• Your vendors, to verify outstanding payable balances, and
  • Your attorneys, for information on pending or threatened legal action.

We also perform physical inspections by observing your inventory counting methods and perform test counts. We document and test each operating cycle, including sales and cash receipts, expenses and cash disbursements, and payroll. Our audit papers include a detailed work program to document the examinations and testing performed, as well as the client’s supporting work papers.

Audits Not Just for Public Entities

All public companies are required to have an annual audit, but some nonpublic entities must undergo an annual audit as well. These include local governments, not-for-profit agencies and other organizations receiving government grants.

Moreover, some financial institutions require audits of nonpublic companies based on the financing amount and/or the bank’s assessment of the company’s risk. Also, companies with absentee ownership (such as those owned by investment firms, or individuals who no longer run the business) may order audits as checks of their management teams.

Review – Limited Assurance

Less extensive than an audit, but more involved than a compilation, a review engagement consists primarily of analytical procedures we apply to the financial statements, and various inquiries we make of your company’s management team. If the financial statements or supporting information appear inconsistent or otherwise questionable, we may need to perform additional procedures.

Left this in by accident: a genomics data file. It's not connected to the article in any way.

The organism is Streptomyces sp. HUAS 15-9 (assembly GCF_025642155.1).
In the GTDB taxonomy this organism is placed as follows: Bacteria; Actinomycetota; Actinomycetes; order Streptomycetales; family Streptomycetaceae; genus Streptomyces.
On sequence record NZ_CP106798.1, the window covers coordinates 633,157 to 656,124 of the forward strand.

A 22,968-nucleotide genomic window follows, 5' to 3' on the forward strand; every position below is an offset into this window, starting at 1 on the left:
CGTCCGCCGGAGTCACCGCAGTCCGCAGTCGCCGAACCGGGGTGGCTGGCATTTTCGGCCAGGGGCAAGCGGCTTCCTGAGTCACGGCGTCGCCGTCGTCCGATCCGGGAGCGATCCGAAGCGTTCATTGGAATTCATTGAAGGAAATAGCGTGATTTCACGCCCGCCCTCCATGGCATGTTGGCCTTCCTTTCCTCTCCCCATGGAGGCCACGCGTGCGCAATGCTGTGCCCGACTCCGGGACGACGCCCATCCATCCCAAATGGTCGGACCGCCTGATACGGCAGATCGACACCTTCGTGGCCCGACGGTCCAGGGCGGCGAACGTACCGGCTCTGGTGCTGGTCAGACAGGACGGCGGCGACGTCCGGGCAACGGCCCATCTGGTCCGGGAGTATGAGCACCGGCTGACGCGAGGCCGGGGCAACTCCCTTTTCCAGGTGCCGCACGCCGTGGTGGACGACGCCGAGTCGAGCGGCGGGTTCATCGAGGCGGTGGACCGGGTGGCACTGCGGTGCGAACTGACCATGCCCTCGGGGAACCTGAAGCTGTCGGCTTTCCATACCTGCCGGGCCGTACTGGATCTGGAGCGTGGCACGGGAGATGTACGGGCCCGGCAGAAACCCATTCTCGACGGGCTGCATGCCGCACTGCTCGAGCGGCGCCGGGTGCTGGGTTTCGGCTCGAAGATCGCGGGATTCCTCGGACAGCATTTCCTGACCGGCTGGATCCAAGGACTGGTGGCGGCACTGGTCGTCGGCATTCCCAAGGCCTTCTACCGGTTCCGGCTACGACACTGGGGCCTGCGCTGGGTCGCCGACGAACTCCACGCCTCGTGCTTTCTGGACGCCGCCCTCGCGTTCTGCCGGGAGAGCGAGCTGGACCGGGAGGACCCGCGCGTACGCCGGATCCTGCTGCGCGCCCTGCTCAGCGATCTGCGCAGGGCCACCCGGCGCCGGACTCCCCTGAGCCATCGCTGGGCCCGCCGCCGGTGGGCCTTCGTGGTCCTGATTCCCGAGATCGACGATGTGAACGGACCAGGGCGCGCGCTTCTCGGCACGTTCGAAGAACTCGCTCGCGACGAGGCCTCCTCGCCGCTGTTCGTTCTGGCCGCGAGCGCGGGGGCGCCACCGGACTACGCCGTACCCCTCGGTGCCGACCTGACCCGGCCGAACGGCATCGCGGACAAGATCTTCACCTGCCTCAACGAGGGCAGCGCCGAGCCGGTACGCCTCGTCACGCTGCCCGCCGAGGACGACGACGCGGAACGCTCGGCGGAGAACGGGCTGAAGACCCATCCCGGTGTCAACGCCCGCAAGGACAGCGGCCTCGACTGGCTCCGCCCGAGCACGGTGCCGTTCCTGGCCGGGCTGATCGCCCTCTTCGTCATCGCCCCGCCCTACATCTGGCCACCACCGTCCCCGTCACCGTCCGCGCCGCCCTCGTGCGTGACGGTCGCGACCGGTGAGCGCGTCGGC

A review doesn’t require us to study and evaluate your company’s internal controls or verify data with third parties or physically inspect assets. Rather, a review report expresses limited assurance in the form of the statement: “We are not aware of any material modifications” for the financial statements to be in conformity with the Generally Accepted Accounting Principles (GAAP). Reviewed financial statements must include all required footnotes and other disclosures.

Why might a business request a review engagement? It can be a good middle ground, providing the advantages of a CPA’s technical expertise without the work and expense of an audit.

Compilation – Lowest Level of Assurance

In compiling financial statements for a client, we present information that is the “representation of management” and expresses no opinion or assurance on the statements. Compilations don’t require inquiries of management or analytical procedures. Instead, we rely on our knowledge of accounting principles and a general understanding of your business.

Banks often require compilations from an independent CPA as part of their lending covenants.

Which Report Should You Use?

Each type of financial statement report may suit specific circumstances, depending on requirements from your client’s bank or other parties, as well as meet budgetary needs.

Understanding each report’s unique strengths and weaknesses can help you choose the most appropriate one. Please call if you have questions about which type of report is right for you.